Year One – Headshots and Mirrors

Every new beginning comes with some other beginning’s end

Yesterday I was all buoyed up by the thought of new beginnings. But we forget that wrapped up in new beginnings there are endings. This morning I had to go to my old agent. I thought about dressing up smart but decided it would be better if I was a bit scruff, so I came in my work clothes for the set building. She was pleased to see me – big smile – introducing me to all her new staff members, asking if I wanted coffee. I remembered as I sat down how fond I was of her. Then I immediately broke up with her and saw her face harden as she agreed. She’s brilliant, particularly for musical theatre, but it hadn’t been working for either of us. 1 year. 1 meeting. 1 recall. 0 jobs. Still, when you make an end like that you snip off the head of dreams. You kill potential.

Then I had to make an even harder cut. They say the first cut is the deepest but baby I’m not sure. My beautiful old friend who held my hand when I was ten and who has held it again hard this year, ran alongside me, and shown nothing but patience support and love – She’s my manager. In America many actors have an agent AND a manager, but my new agent comes with a team and therefore to keep hold of Iona for work in this country would be a conflict of interest as far as the new move is concerned. And I’m thoroughly excited about this move. I’m bad at breakups though. I have to remind myself of how this all started.

Unbeknownst to me, catalysed by excellent professional friends who seek nothing but the best for me, wheels were turning in the background. The first I heard about it was about three weeks ago when I was forwarded an email chain. I was in Euston Station, underground. I had been recommended, researched, and pronounced “interesting” by this established agent – all without my knowledge. Turns out she’d spoken to my old friend (and one time teacher) who described me as “a young Michael Hordern”. I passed that one to Tristan who immediately slapped his forehead and said “Fuck, yes, why didn’t I think of that?” I’ll take it. He did complicated intelligent people with clarity and truth, and he was a legend.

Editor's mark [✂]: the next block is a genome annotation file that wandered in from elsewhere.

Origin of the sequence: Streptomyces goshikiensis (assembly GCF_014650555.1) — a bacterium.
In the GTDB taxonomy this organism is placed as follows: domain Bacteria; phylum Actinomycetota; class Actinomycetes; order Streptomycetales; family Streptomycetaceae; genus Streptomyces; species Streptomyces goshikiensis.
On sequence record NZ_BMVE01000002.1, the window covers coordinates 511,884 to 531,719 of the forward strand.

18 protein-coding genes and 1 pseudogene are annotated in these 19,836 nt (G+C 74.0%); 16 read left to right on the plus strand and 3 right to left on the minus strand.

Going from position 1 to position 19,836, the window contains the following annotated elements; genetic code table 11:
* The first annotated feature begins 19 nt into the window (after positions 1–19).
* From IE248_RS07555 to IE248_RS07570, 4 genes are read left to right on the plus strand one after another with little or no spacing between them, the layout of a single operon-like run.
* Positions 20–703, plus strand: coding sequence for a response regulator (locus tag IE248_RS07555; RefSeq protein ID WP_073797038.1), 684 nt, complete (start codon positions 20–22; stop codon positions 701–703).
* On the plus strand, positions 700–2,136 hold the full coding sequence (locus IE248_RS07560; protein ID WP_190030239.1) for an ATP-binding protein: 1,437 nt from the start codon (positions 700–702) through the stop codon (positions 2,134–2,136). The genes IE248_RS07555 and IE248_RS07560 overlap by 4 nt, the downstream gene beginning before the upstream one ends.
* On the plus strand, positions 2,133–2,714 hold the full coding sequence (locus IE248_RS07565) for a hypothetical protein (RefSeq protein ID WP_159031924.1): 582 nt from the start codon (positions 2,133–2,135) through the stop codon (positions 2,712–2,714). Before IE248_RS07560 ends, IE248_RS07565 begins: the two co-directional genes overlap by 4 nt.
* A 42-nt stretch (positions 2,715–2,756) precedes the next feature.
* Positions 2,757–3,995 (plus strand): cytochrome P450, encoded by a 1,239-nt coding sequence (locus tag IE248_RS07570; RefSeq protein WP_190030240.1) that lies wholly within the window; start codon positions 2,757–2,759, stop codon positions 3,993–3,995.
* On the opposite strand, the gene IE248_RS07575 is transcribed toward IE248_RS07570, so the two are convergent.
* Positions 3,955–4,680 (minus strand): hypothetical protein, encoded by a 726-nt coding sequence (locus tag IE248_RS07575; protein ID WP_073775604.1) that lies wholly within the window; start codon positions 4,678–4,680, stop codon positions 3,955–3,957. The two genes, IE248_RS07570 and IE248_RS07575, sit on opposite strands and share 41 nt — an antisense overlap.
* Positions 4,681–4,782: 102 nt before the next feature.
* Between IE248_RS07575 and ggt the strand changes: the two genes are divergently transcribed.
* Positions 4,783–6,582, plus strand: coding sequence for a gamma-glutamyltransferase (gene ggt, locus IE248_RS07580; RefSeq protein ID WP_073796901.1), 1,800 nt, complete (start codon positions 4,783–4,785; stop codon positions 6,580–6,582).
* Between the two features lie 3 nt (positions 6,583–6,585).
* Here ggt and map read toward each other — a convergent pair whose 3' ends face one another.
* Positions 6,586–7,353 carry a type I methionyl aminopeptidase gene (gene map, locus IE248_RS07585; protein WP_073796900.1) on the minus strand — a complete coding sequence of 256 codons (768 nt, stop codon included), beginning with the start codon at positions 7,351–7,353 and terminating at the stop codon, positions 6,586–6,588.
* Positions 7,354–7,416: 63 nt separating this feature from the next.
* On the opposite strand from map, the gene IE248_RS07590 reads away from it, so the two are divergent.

Then she randomly contacted a director friend of mine who I have a great deal of time for and who’s making waves in the industry. She also spoke well of me – (with the (entirely accurate) proviso that I say “yes” to stuff I probably shouldn’t.) This agent did her research, and the people she spoke to were all lovely. So, in Euston Station, on the Northern Line platform, I got the email chain. It came as a complete shock. Yet a lightning-bolt validation of all the years I’ve spent working hard, being kind, nurturing professional friendships, growing. I was floored. I collapsed into a bench and wept with complicated bitter joy. The trains came and went. I was there for a while. I’ve been clinging to the underside of the slippythrough net for years. Someone just threw me a rope. Fuck I’m blessed by my friendships…

Despite all this poncy emotional actor shit, as soon as I was done with saying farewell to my lovely ex-agent I went to a dusty underground lair and shovelled hideous zombie rubberchip for hours.


Then, sweating muck, I built a tunnel with a carpenter, did a load of stuff with ladders, deconstructed and reconstructed a bar, hit some stuff with hammers, sweated, laughed, sweated more and learnt how to use a circular saw. Now I’m home, feeling conflicted, and running myself a bath to wash away the badness. As Lucy observed, I say “yes” too much. That’s primarily because I hate saying “no.” “No” kills potential. But “yes” kills time.

Year One Day 3 – How to cross town for cheap


I’m back in my armour. I’ll be sad when this three-piece finally wears through which it will considering the amount of use it gets. Putting it on today has made me understand practically that I’ve been eating too many pies. Or perhaps drinking too many tasty sugary drinks. A couple of months ago there was a bit of flex in here. Now I’m stuffed into this waistcoat like sausage meat. I think I might have to turn my legendary stubbornness into an exercise regime and tie it to the blog. Obviously I won’t be smashing myself on a treadmill, but It’s around this time last year that I started my daily yoga routine, and I loved it. Admittedly that was in LA where doing yoga is like having milk in the fridge. Over here they make it much more expensive and those lovely sunny walks with my yoga mat to airy talkative spacious classes are replaced by slogging through squalls to a soggy reeking cupboard full of people that won’t make eye-contact in the changing room.